In Sabbath School, recently, Mike “B” answered the question, “What is the appropriate way to talk to someone who is in deep pain and often in deep doubt?” I listened carefully, as I had been “comforted” appropriately and inappropriately during our time of loss, and I had been thinking about this a lot with Tammy.

  1. He said that he would not begin to approach this person until he prayed for wisdom and direction. This step is unfortunately often omitted by many as they begin their attempts to reach out to others.
  2. He said that he would sit and listen for as long as the other person needed. The healing power of presence and a listening ear are greatly underrated and are often superior to speech.
  3. I thought, as he talked, that the temptation to say, “I know what you’re going through,” can be strong at times, especially if we have lived through something similar, but this phrase should be avoided. Each person’s bitterness is their own (Proverbs 14:10).
  4. After, and only after, a bridge of compassion has been established, with permission from the mourner, a very gentle perspective change may at times be introduced. “Would you mind if I shared a thought that came to me while I was listening to you?” It is difficult to do this with appropriate tone and care. It may be best postponed during an initial conversation, and only introduced over time.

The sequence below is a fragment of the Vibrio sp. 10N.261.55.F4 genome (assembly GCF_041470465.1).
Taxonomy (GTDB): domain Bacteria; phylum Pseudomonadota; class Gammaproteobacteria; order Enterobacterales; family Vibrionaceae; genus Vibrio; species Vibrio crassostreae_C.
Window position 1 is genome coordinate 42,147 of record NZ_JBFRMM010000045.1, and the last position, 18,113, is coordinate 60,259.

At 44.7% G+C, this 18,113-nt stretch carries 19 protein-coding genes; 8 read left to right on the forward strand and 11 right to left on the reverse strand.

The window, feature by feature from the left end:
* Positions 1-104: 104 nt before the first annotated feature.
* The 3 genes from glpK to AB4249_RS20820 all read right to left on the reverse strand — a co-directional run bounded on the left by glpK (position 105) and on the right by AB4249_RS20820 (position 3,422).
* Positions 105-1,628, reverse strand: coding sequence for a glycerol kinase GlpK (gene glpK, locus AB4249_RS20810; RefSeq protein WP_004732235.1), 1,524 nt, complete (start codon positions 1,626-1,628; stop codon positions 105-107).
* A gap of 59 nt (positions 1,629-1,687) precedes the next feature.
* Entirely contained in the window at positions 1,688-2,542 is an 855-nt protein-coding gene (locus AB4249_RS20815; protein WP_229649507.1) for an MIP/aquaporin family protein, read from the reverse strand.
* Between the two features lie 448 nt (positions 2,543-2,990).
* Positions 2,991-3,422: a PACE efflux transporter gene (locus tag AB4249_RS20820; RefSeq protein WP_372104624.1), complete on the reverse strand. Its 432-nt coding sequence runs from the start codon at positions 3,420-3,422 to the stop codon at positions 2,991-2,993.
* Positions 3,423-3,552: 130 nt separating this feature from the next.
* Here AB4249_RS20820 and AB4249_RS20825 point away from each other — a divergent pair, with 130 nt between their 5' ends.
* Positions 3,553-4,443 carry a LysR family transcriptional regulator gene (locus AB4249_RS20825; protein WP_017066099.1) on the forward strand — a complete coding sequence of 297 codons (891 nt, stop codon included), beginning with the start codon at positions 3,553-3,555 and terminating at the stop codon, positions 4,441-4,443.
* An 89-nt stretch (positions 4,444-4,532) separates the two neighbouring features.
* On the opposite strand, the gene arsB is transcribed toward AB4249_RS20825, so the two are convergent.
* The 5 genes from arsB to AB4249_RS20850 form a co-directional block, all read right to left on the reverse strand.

5. Do not attempt to explain the pain of the situation in spiritual terms. You are not God and should not offer advice on His behalf. “I guess Jesus needed another soprano for His choir,” or “God knows best, and I’m sure He has His reasons,” or worse yet, “I’m sure He’ll send someone else into your life to fill the void,” and similar comments are painful and misplaced, and they can be quite harmful.
  6. Finally, if at all possible, your compassion should continue over time. Phone calls, visits, notes, invitations to meet for a snack or coffee—shared over the ensuing weeks and months is best. This is especially important when anniversaries or “firsts” arrive: first Christmas, first dinner out alone, first time back at church or first day back at work. After Tammy’s husband Larry died, a dear friend, Ellen, called her on a regular basis, stopped by to see her and prayed with her. Grief takes time to heal, and in some ways it will never heal completely. Loss of a spouse or child has been likened to getting an amputation. Life goes on and we learn to enjoy it again, but it is never the same. Don’t rush them. They are not on your timetable.

God has called you to be His, first and foremost, and showing compassion to our neighbors is the best way to show His love to others: “‘You shall love the Lord your God with all your heart and with all your soul and with all your mind. This is the great and first commandment. And a second is like it: You shall love your neighbor as yourself. On these two commandments depend all the Law and the Prophets’” (Matthew 22:37b-40, ESV).


About Robert E. Cranston, MD, MA (Ethics)

Robert E. Cranston, MD, MA (Ethics), MSHA, FAAN, CPE, is a board certified neurologist, with additional training and experience in palliative medicine, executive coaching and medical leadership. He recently retired after 30 years serving at Carle Health (formerly Carle Foundation Hospital) in Urbana, Illinois, as an attending neurologist, and (Past Chair—14 years) of the Carle Ethics Committee. He and his wife Tammy are grateful for their five grown children, their daughters- and sons-in-law and their 12 grandchildren.